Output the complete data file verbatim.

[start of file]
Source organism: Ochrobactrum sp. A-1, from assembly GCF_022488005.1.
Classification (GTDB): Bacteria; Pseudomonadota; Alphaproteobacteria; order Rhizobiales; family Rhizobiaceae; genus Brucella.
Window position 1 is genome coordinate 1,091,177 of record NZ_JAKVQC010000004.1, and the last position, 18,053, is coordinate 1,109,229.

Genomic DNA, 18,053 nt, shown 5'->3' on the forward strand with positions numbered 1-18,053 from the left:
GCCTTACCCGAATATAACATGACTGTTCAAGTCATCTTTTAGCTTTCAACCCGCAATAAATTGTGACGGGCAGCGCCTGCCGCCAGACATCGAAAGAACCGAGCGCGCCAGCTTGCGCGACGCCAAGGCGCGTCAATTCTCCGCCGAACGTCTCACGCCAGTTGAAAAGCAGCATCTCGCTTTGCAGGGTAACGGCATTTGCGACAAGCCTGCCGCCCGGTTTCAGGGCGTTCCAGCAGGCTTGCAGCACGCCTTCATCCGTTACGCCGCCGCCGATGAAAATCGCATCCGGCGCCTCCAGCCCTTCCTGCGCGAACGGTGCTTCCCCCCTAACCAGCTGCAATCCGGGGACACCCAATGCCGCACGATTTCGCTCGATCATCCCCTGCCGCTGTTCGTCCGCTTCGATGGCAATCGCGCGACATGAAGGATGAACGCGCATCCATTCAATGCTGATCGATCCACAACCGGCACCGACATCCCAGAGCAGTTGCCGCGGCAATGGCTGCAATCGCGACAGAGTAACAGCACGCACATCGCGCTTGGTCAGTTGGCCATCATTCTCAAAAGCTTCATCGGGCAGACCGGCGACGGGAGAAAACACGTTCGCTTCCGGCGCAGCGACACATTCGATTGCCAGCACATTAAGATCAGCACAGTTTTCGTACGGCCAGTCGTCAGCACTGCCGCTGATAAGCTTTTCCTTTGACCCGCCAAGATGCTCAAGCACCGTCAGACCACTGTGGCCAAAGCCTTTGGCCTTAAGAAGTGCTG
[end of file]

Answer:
Source organism: Ochrobactrum sp. A-1, from assembly GCF_022488005.1.
Classification (GTDB): Bacteria; Pseudomonadota; Alphaproteobacteria; order Rhizobiales; family Rhizobiaceae; genus Brucella.
Window position 1 is genome coordinate 1,091,177 of record NZ_JAKVQC010000004.1, and the last position, 18,053, is coordinate 1,109,229.

Genomic DNA, 18,053 nt, shown 5'->3' on the forward strand with positions numbered 1-18,053 from the left:
GCCTTACCCGAATATAACATGACTGTTCAAGTCATCTTTTAGCTTTCAACCCGCAATAAATTGTGACGGGCAGCGCCTGCCGCCAGACATCGAAAGAACCGAGCGCGCCAGCTTGCGCGACGCCAAGGCGCGTCAATTCTCCGCCGAACGTCTCACGCCAGTTGAAAAGCAGCATCTCGCTTTGCAGGGTAACGGCATTTGCGACAAGCCTGCCGCCCGGTTTCAGGGCGTTCCAGCAGGCTTGCAGCACGCCTTCATCCGTTACGCCGCCGCCGATGAAAATCGCATCCGGCGCCTCCAGCCCTTCCTGCGCGAACGGTGCTTCCCCCCTAACCAGCTGCAATCCGGGGACACCCAATGCCGCACGATTTCGCTCGATCATCCCCTGCCGCTGTTCGTCCGCTTCGATGGCAATCGCGCGACATGAAGGATGAACGCGCATCCATTCAATGCTGATCGATCCACAACCGGCACCGACATCCCAGAGCAGTTGCCGCGGCAATGGCTGCAATCGCGACAGAGTAACAGCACGCACATCGCGCTTGGTCAGTTGGCCATCATTCTCAAAAGCTTCATCGGGCAGACCGGCGACGGGAGAAAACACGTTCGCTTCCGGCGCAGCGACACATTCGATTGCCAGCACATTAAGATCAGCACAGTTTTCGTACGGCCAGTCGTCAGCACTGCCGCTGATAAGCTTTTCCTTTGACCCGCCAAGATGCTCAAGCACCGTCAGACCACTGTGGCCAAAGCCTTTGGCCTTAAGAAGTGCTG